According to a study by University College London, risk-taking behavior peeks during adolescence. Teens are apt to take more risks than any other age group. Their brain programs them to do so. It’s part of growing up. They must test boundaries, values and find their identity during these years. This is when they must learn, via experience, the consequences of certain behaviors. Our failure to let them risk may explain why so many young adults, between the ages of 22 and 35 still live at home or haven’t started their careers, or had a serious relationship. Normal risk taking at fourteen or fifteen would have prepared them for such decisions and the risks of moving away from home, launching a career or getting married.
2. We Rescue Too Quickly
This generation of young people has not developed some of the life skills kids did thirty years ago because adults swoop in and take care of problems for them. We remove the need for them to navigate hardships. May I illustrate?
Staff from four universities recently told me they encountered students who had never filled out a form or an application in their life. Desiring to care for their kids, and not disadvantage them, parents or teachers had always done it for them.
One freshman received a C- on her project and immediately called her mother, right in the middle of her class. After interrupting the class discussion with her complaint about her poor grade, she handed the cell phone to her professor and said, “She wants to talk to you.” Evidently, mom wanted to negotiate the grade.
A Harvard Admissions Counselor reported a prospective student looked him in the eye and answered every question he was asked. The counselor felt the boy’s mother must have coached him on eye-contact because he tended to look down after each response. Later, the counselor learned the boy’s mom was texting him the answers every time a question came in.
A college president said a mother of one of his students called him, saying she’d seen that the weather would be cold that day and wondered if he would make sure her son was wearing his sweater as he went to class. She wasn’t joking.
This may sound harsh, but rescuing and over-indulging our children is one of the most insidious forms of child abuse. It’s “parenting for the short-term” and it sorely misses the point of leadership—to equip our young people to do it without help. Just like muscles atrophy inside of a cast due to disuse, their social, emotional, spiritual and intellectual muscles can shrink because they’re not exercised. For example, I remember when and where I learned the art of conflict resolution. I was eleven years old, and everyday about fifteen boys would gather after school to play baseball. We would choose sides and umpire our games. Through that consistent exercise, I learned to resolve conflict. I had to. Today, if the kids are outside at all, there are likely four mothers present doing the conflict resolution for them.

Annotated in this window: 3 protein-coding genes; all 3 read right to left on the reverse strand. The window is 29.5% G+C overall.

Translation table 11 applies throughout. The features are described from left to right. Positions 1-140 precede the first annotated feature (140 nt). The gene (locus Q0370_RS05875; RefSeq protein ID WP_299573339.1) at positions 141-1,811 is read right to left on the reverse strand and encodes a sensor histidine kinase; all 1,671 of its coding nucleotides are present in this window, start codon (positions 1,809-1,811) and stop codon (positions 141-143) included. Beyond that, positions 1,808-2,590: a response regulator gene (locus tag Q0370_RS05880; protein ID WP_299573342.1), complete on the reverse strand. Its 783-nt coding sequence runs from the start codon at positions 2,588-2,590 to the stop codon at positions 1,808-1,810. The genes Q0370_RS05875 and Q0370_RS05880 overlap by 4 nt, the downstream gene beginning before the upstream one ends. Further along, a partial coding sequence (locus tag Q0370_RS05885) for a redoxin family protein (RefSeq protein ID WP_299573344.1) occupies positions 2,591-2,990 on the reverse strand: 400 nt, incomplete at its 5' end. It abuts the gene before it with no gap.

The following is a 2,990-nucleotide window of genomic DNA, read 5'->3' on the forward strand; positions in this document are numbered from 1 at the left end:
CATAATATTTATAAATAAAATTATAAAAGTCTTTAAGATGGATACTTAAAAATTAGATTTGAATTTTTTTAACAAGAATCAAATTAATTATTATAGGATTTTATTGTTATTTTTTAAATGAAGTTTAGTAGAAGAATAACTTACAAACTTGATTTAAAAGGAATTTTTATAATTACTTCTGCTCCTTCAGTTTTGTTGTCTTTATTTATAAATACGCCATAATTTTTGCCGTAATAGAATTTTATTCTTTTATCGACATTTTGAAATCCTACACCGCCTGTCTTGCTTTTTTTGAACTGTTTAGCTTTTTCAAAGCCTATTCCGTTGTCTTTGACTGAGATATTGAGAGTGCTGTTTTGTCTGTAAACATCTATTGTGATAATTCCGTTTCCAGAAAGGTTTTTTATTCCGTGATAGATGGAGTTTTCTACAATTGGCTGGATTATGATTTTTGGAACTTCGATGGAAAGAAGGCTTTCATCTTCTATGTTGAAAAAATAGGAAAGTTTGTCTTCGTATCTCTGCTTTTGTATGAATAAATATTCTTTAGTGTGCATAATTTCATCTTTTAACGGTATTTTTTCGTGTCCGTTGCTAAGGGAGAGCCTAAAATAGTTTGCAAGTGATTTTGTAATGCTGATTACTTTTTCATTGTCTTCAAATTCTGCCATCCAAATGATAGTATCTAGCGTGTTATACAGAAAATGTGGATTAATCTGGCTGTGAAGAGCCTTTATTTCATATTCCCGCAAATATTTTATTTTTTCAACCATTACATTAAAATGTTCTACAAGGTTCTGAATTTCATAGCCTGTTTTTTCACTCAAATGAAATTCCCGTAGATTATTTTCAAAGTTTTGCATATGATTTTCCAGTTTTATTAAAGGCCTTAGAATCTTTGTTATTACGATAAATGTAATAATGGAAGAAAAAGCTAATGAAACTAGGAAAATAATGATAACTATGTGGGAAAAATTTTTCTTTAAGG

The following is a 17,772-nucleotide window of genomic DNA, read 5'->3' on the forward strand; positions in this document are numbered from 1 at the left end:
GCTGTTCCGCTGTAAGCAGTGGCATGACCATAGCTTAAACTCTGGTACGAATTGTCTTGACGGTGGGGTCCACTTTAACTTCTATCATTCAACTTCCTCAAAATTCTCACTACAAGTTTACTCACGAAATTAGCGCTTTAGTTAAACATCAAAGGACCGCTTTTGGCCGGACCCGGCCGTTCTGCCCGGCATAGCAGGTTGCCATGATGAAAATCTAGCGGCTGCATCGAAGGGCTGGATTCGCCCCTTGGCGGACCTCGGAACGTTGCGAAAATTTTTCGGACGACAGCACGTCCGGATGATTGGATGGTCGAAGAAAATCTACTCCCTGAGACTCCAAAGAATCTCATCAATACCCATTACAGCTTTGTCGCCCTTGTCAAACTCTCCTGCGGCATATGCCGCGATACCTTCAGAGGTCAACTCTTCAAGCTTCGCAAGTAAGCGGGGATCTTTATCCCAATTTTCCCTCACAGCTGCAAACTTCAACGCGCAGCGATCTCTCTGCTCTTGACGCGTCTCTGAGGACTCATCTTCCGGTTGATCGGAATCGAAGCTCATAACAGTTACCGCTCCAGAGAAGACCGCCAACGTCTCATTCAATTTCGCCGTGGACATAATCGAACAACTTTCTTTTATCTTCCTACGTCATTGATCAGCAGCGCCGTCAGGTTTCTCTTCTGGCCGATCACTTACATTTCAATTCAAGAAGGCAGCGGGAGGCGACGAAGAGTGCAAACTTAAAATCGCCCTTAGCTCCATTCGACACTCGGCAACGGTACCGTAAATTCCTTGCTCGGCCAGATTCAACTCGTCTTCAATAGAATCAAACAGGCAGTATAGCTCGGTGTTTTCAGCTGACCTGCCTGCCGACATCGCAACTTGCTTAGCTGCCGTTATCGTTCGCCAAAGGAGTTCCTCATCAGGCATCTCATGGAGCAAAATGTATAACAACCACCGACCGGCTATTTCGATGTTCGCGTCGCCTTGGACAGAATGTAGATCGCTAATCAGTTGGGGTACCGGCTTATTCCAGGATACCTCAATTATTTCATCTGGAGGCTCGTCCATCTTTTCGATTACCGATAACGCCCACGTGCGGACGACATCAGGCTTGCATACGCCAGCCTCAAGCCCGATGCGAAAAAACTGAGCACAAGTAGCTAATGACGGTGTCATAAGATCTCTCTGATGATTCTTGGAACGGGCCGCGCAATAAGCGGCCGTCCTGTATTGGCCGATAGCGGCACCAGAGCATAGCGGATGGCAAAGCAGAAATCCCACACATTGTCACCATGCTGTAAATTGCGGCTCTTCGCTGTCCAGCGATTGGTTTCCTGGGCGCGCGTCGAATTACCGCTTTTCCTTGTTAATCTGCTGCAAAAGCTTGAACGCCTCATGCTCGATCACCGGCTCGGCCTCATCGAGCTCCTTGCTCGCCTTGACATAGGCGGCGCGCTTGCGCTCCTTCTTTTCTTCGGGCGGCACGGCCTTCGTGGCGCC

The fact is, as students experience adults doing so much for them, they like it at first. Who wouldn’t? They learn to play parents against each other, they learn to negotiate with faculty for more time, lenient rules, extra credit and easier grades. This actually confirms that these kids are not stupid. They learn to play the game. Sooner or later, they know “someone will rescue me.” If I fail or “act out,” an adult will smooth things over and remove any consequences for my misconduct. Once again, this isn’t even remotely close to how the world works. It actually disables our kids.
3. We Rave Too Easily
The self-esteem movement has been around since Baby Boomers were kids, but it took root in our school systems in the 1980s. We determined every kid would feel special, regardless of what they did, which meant they began hearing remarks like:
- “You’re awesome!”
- “You’re smart.”
- “You’re gifted.”
- “You’re super!”